Xuhui Liu, MD
Adjunct Assistant Professor
Department of Orthopedic Surgery

Heterotopic ossification (HO), the abnormal deposition of mature, lamellar bone in non-osseous tissues, especially in skeletal muscle is seen in 20-30% of spinal cord injury (SCI) patients. HO significantly impairs SCI patients’ rehabilitation. The mechanism of SCI-induced HO is poorly understood. Thus, there is no effective prevention or treatment for this disorder. This RAP ward will allow me to study the function of complement system, especially C1q in the development of HO after SCI.  Novel information gained from this study will fill the gap of our understanding of role of complement system in HO after central nerve system injury. Thus, successful accomplishment of this proposal will lay down a solid foundation for my future application for a NIH R01 or equivalent extramural grant to develop novel prevention and treatment for SCI-induced HO. 

 
 

Monica R. McLemore, RN, MPH, PhD
Assistant Adjunct Professor
Family Health Care Nursing Department

This RAP funding will allow me to conduct a study entitled,  AB2348, AB980 & AB154: Determining the capacity of the California nursing workforce to fully implement recent legislation to expand access to primary and secondary prevention of unintended pregnancy. This study is part of a larger body of work attempting to understand the readiness of the California nursing workforce to fully implement primary and secondary prevention of unintended pregnancy in accordance with recent state legislative changes and the Affordable Care Act. In 2012 and 2013, California enacted legislation (AB2348, AB980 and AB154) expanding the legal authority of nurses to provide unintended pregnancy care. AB2348, signed into law in 2012, granted nurses the authority, under standardized procedures, to initiate and provide women with hormonal contraception without a clinician visit for up to three years. Enacted in 2013, AB980 and AB154 removed infrastructural barriers to the provision of abortion care. These laws went into effect without a comprehensive assessment of the preparedness of institutions or their affiliated workforce to provide these preventive services. Our study seeks to conduct a statewide survey to 1) characterize the current capacity of California’s nursing workforce to implement the provisions of the new laws and 2) describe current unintended pregnancy prevention practices utilized by California’s nurses.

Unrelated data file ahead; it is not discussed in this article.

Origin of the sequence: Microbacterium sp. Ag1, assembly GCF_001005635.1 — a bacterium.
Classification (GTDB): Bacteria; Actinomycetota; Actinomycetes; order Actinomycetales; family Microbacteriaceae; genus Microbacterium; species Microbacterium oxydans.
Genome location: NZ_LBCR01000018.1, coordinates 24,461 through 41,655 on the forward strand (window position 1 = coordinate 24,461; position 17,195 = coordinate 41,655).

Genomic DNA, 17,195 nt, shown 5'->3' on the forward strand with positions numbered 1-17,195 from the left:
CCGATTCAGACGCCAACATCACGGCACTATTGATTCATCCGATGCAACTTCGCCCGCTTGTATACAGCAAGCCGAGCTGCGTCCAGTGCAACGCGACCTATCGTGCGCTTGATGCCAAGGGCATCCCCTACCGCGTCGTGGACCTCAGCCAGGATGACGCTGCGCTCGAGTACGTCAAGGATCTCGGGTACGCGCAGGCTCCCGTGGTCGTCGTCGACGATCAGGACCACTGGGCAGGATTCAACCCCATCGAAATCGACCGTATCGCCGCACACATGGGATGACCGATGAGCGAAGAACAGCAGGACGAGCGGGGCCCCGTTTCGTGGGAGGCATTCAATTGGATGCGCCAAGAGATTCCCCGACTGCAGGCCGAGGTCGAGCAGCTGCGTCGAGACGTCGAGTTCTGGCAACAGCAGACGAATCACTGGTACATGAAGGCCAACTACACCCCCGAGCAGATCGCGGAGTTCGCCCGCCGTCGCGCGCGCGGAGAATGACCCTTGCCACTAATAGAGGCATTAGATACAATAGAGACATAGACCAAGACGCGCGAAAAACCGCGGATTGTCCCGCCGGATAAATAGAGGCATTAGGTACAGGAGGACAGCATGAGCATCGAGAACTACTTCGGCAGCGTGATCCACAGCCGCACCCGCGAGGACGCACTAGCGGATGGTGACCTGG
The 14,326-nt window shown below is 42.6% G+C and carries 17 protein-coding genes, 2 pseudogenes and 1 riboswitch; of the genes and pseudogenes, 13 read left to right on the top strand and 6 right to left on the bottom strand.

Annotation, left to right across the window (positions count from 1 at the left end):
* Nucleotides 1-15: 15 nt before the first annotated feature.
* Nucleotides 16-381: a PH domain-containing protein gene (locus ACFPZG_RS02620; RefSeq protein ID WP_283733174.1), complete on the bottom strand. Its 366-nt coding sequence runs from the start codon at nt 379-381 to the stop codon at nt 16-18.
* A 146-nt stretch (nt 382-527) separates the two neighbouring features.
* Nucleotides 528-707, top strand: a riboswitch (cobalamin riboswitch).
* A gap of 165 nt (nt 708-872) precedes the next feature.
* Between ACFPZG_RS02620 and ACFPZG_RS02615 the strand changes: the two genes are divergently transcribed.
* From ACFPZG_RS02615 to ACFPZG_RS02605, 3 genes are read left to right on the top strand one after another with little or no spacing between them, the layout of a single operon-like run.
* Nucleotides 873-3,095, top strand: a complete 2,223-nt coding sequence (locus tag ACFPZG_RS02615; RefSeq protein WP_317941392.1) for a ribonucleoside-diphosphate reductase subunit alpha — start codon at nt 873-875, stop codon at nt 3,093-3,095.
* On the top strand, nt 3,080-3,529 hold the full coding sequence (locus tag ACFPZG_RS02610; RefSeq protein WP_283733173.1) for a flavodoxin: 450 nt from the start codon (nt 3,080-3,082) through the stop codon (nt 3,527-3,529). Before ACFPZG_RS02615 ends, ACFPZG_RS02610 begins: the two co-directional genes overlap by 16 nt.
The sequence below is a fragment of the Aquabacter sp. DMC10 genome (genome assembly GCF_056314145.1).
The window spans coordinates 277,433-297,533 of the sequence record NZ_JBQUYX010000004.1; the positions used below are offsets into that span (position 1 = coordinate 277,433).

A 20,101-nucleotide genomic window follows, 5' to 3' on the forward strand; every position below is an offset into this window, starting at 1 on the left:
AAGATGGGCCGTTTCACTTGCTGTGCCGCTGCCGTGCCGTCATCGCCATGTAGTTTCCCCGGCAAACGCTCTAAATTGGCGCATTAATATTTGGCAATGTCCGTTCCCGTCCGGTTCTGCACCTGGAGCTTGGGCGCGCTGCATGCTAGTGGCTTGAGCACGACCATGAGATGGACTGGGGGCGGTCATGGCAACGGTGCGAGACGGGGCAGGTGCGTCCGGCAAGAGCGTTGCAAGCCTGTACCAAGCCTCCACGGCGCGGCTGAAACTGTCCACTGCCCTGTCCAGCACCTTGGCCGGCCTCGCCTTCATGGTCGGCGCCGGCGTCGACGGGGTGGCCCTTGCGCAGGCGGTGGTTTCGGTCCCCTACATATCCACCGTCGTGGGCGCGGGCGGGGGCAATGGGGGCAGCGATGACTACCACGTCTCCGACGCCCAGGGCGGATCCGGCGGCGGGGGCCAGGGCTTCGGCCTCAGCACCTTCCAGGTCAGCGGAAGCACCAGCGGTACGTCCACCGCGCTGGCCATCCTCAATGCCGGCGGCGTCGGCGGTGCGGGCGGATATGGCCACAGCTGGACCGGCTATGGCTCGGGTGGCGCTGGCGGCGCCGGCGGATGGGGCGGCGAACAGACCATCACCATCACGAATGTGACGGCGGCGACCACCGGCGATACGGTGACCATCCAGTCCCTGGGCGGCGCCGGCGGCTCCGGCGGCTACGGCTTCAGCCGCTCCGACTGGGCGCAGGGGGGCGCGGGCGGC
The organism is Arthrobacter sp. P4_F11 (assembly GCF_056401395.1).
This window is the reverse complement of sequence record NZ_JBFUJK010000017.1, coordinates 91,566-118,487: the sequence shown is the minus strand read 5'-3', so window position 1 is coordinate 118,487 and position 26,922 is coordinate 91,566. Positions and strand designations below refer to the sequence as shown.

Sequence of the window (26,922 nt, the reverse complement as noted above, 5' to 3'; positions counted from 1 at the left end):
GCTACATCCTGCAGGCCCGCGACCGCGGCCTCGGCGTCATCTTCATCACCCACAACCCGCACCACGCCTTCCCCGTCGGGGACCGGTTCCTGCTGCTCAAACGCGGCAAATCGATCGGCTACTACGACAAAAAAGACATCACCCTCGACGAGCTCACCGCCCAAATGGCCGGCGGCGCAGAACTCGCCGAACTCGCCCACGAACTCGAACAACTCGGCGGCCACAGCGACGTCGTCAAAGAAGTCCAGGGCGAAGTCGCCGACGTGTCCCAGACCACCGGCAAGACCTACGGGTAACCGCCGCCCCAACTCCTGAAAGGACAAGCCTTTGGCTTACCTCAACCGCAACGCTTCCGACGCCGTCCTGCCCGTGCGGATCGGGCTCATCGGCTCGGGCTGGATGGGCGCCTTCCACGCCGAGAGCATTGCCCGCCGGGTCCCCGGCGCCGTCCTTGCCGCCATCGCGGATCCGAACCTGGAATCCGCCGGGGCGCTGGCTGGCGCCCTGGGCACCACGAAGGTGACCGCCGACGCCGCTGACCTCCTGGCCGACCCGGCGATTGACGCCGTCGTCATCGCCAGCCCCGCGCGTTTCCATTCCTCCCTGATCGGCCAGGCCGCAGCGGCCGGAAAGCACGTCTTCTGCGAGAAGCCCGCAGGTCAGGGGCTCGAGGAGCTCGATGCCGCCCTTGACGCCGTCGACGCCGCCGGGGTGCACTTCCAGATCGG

Erin Van Blarigan, ScD
Assistant Professor
Department of Epidemiology & Biostatistics

Over one million men and women currently live with colorectal cancer (CRC) in the United States (US). These survivors reflect improvements in the diagnosis and treatment of the disease, yet CRC remains the second leading cause of cancer death in the US. It is hoped that better diagnostics and targeted therapies will improve outcomes in the future, but given the uncertainty and long timeline of these advances, there is a need to maximize our approach for these patients now, ideally with low risk interventions that empower patients. Physical activity after diagnosis improves colorectal cancer-specific survival. Low cost, tailored interventions that can be broadly implemented to increase physical activity have the potential to improve the survival and quality-of-life of CRC survivors.  The overarching goal of this proposal is to develop and pilot a mobile technology physical activity intervention among CRC survivors that, if successful, could be translated into a large-scale intervention for CRC survivors in a variety of settings.

My long-term career goal is to improve outcomes in cancer patients by incorporating patient-centered lifestyle interventions in survivorship care. This proposal will provide me with training in CRC survivorship research and the conduct of randomized controlled trials with lifestyle interventions.  The results of this pilot study will provide preliminary data to secure funding to conduct large-scale patient-centered lifestyle interventions in cancer survivors, enabling us to move from observational studies to definitive trials, the results of which will inform clinical practice and policy.